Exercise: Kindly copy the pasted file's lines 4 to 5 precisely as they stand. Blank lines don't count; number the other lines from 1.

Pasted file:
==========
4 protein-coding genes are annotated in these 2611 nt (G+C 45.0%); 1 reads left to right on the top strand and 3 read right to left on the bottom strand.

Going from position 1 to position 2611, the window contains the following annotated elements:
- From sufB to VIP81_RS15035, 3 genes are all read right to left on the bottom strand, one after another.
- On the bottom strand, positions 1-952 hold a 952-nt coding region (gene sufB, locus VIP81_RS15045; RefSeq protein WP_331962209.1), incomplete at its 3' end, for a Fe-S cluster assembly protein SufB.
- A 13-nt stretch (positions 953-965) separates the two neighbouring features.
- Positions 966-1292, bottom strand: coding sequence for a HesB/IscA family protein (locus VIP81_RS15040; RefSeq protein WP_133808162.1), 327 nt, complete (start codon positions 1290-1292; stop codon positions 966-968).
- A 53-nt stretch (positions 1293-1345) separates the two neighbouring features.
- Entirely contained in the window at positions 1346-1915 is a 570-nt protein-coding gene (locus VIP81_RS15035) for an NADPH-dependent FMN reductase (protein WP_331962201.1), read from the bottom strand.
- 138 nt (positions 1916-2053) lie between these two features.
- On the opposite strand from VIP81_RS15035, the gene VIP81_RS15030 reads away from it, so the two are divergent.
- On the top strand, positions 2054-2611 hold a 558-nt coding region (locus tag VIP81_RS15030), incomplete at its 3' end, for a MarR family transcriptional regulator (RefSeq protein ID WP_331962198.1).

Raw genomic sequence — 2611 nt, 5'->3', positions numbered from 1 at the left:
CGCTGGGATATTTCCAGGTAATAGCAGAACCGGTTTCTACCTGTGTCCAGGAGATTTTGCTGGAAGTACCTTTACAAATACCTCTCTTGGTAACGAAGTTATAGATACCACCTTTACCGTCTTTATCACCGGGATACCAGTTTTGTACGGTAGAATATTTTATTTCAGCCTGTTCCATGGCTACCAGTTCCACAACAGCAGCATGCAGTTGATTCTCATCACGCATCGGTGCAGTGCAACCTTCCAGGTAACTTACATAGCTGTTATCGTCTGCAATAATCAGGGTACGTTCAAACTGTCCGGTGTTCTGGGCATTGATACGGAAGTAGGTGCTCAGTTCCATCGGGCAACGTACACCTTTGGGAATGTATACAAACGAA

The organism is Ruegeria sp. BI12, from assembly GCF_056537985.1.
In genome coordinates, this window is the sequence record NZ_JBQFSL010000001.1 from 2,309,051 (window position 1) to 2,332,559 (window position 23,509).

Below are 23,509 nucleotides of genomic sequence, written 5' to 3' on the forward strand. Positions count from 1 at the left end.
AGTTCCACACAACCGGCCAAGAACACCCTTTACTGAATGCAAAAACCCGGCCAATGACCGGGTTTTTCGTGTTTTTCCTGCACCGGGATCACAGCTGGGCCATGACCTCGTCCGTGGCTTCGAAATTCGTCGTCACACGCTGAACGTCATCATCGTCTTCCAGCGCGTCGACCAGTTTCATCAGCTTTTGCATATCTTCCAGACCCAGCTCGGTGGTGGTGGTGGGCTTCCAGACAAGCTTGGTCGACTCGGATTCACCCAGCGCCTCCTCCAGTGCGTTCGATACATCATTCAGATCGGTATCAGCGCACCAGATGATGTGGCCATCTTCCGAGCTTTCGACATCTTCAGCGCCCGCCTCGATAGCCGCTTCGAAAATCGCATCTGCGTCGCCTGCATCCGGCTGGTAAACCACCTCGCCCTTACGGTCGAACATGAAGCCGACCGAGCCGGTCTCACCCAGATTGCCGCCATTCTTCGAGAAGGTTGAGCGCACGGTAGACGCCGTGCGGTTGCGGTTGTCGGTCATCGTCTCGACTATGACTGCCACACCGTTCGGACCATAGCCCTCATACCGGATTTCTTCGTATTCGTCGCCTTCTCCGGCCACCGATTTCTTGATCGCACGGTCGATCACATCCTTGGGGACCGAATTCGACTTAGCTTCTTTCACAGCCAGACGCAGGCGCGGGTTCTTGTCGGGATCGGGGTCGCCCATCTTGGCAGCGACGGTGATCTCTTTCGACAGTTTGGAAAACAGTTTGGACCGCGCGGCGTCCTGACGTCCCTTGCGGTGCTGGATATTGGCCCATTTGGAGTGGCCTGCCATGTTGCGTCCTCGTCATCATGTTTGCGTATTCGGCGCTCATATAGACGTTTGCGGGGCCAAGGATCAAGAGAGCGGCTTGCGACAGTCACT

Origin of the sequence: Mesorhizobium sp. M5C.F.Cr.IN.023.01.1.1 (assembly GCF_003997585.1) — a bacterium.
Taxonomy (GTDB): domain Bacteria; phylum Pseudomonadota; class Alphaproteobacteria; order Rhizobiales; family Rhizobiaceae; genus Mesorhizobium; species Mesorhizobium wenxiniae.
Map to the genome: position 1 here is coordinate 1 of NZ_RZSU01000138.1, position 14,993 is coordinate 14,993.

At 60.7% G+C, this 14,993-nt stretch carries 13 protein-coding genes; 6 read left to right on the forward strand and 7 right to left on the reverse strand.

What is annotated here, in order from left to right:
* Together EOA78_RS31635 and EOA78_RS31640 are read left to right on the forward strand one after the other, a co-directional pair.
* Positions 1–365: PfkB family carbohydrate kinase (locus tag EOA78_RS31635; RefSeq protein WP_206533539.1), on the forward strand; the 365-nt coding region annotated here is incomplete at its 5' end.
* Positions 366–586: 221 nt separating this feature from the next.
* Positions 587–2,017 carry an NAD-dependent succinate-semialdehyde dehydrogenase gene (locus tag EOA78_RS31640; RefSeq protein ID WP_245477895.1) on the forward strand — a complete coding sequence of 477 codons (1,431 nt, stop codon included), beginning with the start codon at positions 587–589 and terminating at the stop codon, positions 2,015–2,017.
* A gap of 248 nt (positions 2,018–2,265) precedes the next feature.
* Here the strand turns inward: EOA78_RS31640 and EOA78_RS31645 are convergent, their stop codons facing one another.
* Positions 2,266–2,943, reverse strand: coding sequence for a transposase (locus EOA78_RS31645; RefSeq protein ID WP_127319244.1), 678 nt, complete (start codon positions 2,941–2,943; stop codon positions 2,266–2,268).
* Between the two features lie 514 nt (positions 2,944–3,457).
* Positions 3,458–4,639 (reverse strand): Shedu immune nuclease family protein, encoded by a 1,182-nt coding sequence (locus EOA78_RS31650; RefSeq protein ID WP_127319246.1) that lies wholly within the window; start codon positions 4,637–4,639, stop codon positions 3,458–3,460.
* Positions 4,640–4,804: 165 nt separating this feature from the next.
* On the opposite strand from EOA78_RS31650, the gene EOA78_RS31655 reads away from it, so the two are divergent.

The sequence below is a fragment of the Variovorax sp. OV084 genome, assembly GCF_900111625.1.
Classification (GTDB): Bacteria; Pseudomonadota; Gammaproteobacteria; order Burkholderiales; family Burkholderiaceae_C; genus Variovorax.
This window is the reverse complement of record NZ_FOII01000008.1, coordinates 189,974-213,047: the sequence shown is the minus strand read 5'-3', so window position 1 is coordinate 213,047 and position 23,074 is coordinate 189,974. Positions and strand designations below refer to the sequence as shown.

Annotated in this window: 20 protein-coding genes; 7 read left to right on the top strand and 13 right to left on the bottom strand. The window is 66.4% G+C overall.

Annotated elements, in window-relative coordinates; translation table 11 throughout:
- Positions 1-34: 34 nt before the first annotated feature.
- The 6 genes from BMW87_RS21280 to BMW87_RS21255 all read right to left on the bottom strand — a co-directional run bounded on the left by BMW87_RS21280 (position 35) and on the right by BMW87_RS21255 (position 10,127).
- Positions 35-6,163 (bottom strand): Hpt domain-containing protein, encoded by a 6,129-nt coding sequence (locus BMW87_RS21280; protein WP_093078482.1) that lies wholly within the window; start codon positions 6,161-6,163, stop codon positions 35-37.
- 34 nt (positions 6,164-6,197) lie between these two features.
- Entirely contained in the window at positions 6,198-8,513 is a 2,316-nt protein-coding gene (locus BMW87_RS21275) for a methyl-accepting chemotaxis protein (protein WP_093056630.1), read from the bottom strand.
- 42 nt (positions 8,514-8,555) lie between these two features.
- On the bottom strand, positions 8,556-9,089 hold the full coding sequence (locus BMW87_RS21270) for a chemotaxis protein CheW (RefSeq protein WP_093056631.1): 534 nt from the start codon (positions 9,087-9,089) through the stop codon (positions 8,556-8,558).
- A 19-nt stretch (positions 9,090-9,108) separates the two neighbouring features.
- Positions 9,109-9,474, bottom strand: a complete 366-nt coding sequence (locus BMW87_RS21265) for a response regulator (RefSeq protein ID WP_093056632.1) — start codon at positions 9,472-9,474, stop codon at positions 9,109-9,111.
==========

- On the bottom strand, positions 1-952 hold a 952-nt coding region (gene sufB, locus VIP81_RS15045; RefSeq protein WP_331962209.1), incomplete at its 3' end, for a Fe-S cluster assembly protein SufB.
- A 13-nt stretch (positions 953-965) separates the two neighbouring features.